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Philip Davies: To ask the Secretary of State for the Home Department what assessment his Office has made of the Smile, Manners, Attitude, Respect, Tolerance, Talk (SMARTT) programme trials being run by police in Ealing, Greenwich and Camden; what estimate he has made of the cost of the programme; and what plans there are to roll the programme out across the country. 
Hazel Blears: The Home Office will await the evaluation of the programme by the metropolitan police service before considering the potential for wider application of the SMARTT programme for stop and search.
Hugh Robertson: To ask the Secretary of State for the Home Department what assessment he has made of the effect of the Private Security Industry Act 2001 on the insurance of sports events; and what penalties may be imposed on sports bodies for non-compliance. 
Paul Goggins [holding answer 25 January 2006]: I understand the Association of British Insurers has circulated advice to underwriters about issuing and renewing policies and how to respond to claims where unlicensed security operatives are being used inappropriately.
The Private Security Industry Act 2001 imposes licensing requirements and sanctions on those undertaking defined security activities and those who supply security operatives undertaking those activities. However, those organisations, including sports bodies, that employ unlicensed contracted staff are not breaking any law. A consultation document was published on 29 March 2006 to look at the effect of the Private Security Industry Act 2001 on security staff at sports and other events.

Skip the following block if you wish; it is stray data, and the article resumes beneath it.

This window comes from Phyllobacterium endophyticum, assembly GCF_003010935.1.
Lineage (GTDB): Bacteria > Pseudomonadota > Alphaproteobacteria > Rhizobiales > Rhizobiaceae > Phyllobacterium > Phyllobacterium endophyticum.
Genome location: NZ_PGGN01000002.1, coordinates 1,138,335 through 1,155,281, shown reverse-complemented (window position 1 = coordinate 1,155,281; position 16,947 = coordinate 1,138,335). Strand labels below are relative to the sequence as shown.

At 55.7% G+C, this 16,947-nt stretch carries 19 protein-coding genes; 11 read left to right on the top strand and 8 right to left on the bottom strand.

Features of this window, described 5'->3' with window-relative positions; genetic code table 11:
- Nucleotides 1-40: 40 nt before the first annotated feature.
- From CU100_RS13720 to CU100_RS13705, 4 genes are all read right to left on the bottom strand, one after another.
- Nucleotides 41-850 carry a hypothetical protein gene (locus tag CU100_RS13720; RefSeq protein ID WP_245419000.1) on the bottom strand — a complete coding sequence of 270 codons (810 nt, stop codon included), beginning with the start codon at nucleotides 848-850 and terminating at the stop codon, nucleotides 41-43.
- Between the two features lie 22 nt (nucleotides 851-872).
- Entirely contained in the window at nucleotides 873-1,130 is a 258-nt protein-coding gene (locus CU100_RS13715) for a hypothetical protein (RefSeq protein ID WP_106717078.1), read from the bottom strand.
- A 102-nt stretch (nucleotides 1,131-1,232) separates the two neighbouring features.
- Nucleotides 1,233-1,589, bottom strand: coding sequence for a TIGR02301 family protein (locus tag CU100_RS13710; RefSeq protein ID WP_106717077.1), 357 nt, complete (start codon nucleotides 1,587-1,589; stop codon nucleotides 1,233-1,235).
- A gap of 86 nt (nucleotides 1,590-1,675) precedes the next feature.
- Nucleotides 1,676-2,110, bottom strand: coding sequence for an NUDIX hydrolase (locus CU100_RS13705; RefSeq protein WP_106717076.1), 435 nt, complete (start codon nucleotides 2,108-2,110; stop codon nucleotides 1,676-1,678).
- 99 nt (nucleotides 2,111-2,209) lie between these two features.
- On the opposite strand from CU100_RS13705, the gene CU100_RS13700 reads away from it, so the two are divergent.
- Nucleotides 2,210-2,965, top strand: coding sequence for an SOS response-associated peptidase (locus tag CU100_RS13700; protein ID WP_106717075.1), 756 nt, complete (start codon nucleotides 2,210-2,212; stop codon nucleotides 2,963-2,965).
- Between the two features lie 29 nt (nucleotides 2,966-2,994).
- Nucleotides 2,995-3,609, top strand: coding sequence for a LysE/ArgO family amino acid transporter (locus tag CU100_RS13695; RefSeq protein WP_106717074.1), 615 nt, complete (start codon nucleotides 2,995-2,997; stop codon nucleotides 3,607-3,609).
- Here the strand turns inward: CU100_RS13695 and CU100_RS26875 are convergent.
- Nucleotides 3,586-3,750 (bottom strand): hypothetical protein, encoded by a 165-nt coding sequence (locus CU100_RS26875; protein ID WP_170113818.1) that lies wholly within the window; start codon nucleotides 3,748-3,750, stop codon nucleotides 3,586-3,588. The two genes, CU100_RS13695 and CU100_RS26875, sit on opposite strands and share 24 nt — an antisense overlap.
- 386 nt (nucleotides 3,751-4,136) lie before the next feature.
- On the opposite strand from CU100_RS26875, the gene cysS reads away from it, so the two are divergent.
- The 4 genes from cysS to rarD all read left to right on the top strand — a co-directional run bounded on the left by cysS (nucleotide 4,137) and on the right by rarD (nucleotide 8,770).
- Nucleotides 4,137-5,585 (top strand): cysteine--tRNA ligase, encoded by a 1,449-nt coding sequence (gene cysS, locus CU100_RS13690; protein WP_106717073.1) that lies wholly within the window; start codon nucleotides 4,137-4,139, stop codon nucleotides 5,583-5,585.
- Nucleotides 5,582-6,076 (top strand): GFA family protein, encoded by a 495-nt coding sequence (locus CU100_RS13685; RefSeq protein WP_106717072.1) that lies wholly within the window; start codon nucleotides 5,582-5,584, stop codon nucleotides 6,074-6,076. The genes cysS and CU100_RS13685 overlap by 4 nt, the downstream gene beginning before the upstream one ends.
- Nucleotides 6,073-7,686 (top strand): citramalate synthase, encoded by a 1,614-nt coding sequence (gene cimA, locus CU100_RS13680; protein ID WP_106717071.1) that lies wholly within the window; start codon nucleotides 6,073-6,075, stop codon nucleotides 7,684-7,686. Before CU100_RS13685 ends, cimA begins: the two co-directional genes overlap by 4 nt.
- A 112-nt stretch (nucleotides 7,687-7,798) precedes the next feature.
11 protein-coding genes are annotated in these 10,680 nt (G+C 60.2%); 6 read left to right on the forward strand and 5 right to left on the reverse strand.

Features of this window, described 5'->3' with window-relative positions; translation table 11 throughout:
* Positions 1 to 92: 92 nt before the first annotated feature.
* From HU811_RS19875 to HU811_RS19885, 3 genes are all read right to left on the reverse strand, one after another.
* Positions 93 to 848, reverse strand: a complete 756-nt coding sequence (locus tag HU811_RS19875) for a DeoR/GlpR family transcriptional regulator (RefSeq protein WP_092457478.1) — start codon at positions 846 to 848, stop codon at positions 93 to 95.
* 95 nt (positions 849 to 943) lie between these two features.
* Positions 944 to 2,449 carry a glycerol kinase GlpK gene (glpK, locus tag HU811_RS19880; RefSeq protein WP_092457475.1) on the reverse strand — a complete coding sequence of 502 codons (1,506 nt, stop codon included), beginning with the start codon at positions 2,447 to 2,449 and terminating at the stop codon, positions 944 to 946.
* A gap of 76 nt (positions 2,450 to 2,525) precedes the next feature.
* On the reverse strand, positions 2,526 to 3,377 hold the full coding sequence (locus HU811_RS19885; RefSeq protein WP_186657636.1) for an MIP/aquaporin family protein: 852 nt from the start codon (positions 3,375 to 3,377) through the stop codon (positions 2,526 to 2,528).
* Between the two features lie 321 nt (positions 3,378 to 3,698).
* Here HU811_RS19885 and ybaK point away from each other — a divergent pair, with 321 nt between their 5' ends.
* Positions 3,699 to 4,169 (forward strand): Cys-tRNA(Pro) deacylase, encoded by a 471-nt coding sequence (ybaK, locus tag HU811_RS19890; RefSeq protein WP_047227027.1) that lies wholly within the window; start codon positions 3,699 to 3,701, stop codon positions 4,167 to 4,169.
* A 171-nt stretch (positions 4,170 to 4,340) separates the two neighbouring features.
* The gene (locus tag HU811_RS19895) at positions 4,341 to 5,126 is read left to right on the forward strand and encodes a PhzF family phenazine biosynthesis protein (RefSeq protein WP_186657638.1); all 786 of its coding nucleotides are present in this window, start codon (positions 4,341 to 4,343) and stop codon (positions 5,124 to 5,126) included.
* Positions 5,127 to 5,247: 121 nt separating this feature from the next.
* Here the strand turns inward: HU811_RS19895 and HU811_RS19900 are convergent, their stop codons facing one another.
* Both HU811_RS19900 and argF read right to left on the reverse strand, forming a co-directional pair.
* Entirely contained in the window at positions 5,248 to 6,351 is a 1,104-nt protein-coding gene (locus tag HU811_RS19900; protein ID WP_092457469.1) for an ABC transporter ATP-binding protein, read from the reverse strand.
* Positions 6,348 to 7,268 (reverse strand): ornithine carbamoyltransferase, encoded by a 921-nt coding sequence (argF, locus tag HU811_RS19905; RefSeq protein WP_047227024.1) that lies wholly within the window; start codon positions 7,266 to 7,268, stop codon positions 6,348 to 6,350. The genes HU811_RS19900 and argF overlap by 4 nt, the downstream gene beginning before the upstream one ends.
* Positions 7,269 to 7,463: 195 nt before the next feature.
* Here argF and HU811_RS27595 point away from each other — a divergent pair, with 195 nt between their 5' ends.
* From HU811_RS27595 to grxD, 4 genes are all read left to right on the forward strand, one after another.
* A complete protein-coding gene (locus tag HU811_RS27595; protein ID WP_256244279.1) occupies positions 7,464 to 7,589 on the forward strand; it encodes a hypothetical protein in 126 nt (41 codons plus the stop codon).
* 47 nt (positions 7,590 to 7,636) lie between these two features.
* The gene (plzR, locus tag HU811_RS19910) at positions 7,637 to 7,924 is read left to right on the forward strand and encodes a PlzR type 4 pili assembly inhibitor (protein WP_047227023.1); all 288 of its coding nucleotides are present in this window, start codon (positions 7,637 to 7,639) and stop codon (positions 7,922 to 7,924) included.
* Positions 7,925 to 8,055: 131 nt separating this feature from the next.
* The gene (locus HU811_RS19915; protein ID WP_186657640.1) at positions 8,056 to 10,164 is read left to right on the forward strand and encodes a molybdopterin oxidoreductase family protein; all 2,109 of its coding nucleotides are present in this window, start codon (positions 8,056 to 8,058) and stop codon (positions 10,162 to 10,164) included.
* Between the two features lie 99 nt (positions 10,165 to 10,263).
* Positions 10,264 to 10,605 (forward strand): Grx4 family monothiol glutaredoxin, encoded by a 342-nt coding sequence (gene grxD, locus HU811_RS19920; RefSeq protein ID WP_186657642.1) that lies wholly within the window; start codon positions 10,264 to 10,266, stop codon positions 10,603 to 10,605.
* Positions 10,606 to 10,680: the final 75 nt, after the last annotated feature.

Hugh Robertson: To ask the Secretary of State for the Home Department what assessment he has made of the implications for sports national governing bodies of the Private Security Industry Act 2001. 
[holding answer 30 January 2006]: The Private Security Industry Act 2001 covers designated activities rather than specified bodies. All those undertaking such activities are required to be licensed, as relevant provisions of the Act take effect, unless removed from the Act's ambit by one of the mechanisms provided by the legislation. As the law currently stands, some sports stewards undertaking security duties are within its remit.
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The Home Office, working with the Department for Culture, Media and Sport, issued a consultation paper on 30 March 2006 to help establish greater clarity as to the impact of the Private Security Industry Act 2001 on sports and events.
Patrick Mercer: To ask the Secretary of State for the Home Department what discussions he has had with police authorities in (a) Manchester, (b) Birmingham, (c) Leeds, (d) Liverpool, (e) Edinburgh, (f) Glasgow, (g) Cardiff and (h) other major cities and towns in theUK concerning initiatives to deal with terrorist attacks. 
Hazel Blears: Since September 2005, my right hon. Friend the Home Secretary and I have had discussions with all police authorities in England and Wales, including those in Greater Manchester, West Midlands, West Yorkshire, Merseyside and South Wales, about reconfiguring policing in their areas to ensure that there is the capacity and resilience to provide protective services, including counter terrorism, to national standards.